Cuba: Dreams and realities before and after the Summit of the Americas / Juan Juan Almeida

1427850192_cumbre-panama -- JJNow that the beginning of the VII Summit of the Americas in Panama is upon us I think I understand why there are so many expectations. I studied in the former USSR and I know that many optimists are living in a sort of suspense similar to that of Moscow in 1985, when Mikhail Gorbachev and Ronald Reagan were going to meet, for the first time, in Geneva.
Although many have forgotten due to the monumental act put up by the translator who hoarded the headlines, Barack Obama and Raúl Castro met for the first time during the funeral of Nelson Mandela in South Africa.

Today, some think that we are making progress and others that we are on the verge of a “nervous breakdown”. The truth is that all Cubans will listen to the speeches of both leaders and will pay attention to the small details that we will only be able to see during their handshake.

To Panama will go part of Cuba’s opposition and Cubans in exile. But I think the preferred topic to speak of will be the hundred, maybe more, of actors, students, intellectuals, artists, farmers, private vendors, members of cooperatives, businessmen and academics who, also as representatives of Cuba’s civil society, were zealously selected to travel to said Summit and to dramatize an entire spectacle with a gelatinous dynamic. In this spectacle we will see one or two desertions and special acts with tones that are sentimental, democratic, multiracial, polytheistic, progressive and pluralistic.

This is what the ex Minister of Culture and current presidential adviser Abel Prieto anticpated when he said on March 17 that “the Cubans who attend the Summit in Panama have to be prepared to confront the stereotypes created around the idea that Cuba has a monolithic society.”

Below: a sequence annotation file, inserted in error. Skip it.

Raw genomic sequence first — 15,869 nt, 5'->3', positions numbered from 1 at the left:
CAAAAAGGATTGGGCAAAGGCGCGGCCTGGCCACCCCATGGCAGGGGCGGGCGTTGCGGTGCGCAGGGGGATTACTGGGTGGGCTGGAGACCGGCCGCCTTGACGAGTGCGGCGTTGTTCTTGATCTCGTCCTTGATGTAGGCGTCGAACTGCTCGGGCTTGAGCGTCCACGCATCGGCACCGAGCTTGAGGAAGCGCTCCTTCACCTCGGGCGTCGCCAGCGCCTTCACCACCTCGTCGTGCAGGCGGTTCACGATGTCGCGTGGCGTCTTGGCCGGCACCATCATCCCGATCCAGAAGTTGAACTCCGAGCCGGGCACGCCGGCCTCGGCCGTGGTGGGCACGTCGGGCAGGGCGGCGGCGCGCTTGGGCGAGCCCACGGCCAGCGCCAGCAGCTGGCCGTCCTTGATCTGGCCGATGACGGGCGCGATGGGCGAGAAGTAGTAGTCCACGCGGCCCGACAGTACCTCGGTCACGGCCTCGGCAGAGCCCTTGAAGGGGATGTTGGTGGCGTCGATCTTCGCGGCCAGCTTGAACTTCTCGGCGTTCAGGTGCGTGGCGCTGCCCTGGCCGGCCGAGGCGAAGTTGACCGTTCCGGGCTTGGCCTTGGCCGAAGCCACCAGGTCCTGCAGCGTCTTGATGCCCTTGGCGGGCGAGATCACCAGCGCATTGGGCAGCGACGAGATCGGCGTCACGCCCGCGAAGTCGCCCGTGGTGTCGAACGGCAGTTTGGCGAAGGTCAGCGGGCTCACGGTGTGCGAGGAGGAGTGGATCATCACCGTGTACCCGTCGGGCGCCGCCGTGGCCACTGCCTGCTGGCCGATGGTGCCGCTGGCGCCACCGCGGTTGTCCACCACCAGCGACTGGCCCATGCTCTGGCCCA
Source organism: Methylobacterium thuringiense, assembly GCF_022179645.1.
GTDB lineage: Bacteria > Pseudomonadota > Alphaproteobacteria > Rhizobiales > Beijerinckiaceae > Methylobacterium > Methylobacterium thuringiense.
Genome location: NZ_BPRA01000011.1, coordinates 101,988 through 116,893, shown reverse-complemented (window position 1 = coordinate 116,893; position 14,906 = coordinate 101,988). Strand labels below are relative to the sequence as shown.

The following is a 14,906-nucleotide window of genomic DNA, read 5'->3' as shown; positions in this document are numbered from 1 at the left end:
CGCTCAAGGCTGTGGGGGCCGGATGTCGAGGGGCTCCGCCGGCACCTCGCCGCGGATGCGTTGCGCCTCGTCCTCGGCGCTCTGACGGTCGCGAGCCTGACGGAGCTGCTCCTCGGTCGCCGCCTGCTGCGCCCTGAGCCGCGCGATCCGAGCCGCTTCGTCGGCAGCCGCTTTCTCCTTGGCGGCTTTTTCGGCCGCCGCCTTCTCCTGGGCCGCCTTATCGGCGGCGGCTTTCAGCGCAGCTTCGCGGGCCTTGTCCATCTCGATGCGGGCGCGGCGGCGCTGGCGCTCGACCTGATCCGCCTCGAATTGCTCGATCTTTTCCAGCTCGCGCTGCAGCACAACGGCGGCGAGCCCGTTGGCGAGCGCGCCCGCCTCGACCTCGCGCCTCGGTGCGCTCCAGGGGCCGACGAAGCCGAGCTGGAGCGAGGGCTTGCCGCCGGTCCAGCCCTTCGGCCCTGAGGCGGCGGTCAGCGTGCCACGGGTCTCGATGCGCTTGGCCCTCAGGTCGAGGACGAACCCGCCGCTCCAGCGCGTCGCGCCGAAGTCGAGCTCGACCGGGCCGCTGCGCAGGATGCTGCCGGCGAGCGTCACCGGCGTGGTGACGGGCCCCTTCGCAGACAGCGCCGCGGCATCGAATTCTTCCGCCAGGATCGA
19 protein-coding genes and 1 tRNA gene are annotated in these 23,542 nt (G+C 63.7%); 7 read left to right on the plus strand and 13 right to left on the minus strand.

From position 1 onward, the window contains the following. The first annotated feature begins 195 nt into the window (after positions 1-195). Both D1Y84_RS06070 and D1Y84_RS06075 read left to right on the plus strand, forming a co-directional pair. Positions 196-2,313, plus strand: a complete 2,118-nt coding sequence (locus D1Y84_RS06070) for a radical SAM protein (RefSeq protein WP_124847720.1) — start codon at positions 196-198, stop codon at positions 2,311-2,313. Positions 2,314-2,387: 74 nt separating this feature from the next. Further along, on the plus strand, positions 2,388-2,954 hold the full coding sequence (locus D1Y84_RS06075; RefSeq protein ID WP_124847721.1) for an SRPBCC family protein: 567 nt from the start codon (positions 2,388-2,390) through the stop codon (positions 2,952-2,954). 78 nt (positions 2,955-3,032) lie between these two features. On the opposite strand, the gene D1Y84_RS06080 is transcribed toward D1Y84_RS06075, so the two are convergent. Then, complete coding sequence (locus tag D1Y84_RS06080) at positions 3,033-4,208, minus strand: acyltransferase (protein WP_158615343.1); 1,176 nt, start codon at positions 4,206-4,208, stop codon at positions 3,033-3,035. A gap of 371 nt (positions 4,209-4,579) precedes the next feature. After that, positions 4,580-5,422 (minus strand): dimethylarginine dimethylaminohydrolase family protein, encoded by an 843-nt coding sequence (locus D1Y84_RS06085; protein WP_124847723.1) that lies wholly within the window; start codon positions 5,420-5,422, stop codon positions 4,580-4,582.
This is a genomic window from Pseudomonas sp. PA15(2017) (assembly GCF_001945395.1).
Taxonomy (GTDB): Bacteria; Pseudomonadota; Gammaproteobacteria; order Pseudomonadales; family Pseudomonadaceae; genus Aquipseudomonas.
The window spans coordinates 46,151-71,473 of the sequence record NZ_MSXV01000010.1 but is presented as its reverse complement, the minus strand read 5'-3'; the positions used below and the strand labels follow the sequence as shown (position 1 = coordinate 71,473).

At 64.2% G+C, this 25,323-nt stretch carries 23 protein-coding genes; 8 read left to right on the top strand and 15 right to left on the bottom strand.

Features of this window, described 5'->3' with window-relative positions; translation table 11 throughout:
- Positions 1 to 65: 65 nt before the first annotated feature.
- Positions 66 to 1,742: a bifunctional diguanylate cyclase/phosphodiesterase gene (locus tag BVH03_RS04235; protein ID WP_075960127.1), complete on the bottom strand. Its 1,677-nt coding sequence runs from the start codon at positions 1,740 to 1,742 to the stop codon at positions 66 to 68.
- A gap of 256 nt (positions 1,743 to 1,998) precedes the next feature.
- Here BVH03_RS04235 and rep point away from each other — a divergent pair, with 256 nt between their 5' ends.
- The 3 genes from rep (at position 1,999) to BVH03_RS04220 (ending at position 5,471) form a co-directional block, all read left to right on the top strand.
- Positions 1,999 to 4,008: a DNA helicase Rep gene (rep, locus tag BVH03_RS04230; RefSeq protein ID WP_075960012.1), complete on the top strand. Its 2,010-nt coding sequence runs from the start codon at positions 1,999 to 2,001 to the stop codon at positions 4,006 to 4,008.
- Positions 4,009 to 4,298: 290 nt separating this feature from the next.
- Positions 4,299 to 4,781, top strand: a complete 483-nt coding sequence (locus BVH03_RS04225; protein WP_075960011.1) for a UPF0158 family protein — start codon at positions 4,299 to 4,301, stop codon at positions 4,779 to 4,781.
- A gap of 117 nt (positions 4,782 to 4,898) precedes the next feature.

The story will begin when upon the end of the Summit, Cubans return to the island to confront the real scenario with the new changes in everyday life. Venezuela cut by more than half the amount of oil it sends to Cuba and although it is logical to understand that Havana and Caracas, so long as they maintain inscrutability and motivate speculation are keeping quiet, one only has to turn the page to see that there is no objective possibility for Venezuela to continue to subsidize oil while facing its own extreme difficulties.

An even worse case is Brazil; the exploration of oilfields below the ocean would provide an income of millions of euros. Based on this there were agreements signed and commitments made, Brazilian oil will be the “goal of the future” but the fall in crude oil prices and the recent scandal related to Petrobas, sank the South American giant into the worst of its crises and into a political paralysis that will have its consequences in Cuba and on the Port of Mariel megaproject which is suddenly halted due to a lack of capital.

Cuba’s medical delegations abroad will continue because the government will use the military’s budget in order to not alter any precepts. But the return of electricity blackouts, in the present circumstances in the island, where everyone likes to play at leading and democracy, will force replacing the decadent debate of the “lefts and rights” for the need to choose between “politics and economics”.

Doubtlessly, that does erode the government’s strength and will force it to retreat to allow new alternatives for the development of the citizenry, which will resourcefully find the legal and/or natural mechanisms to improve the wellbeing of self, family and nation. In that order, because the reverse is called utopia.

Translated by: P.V.M.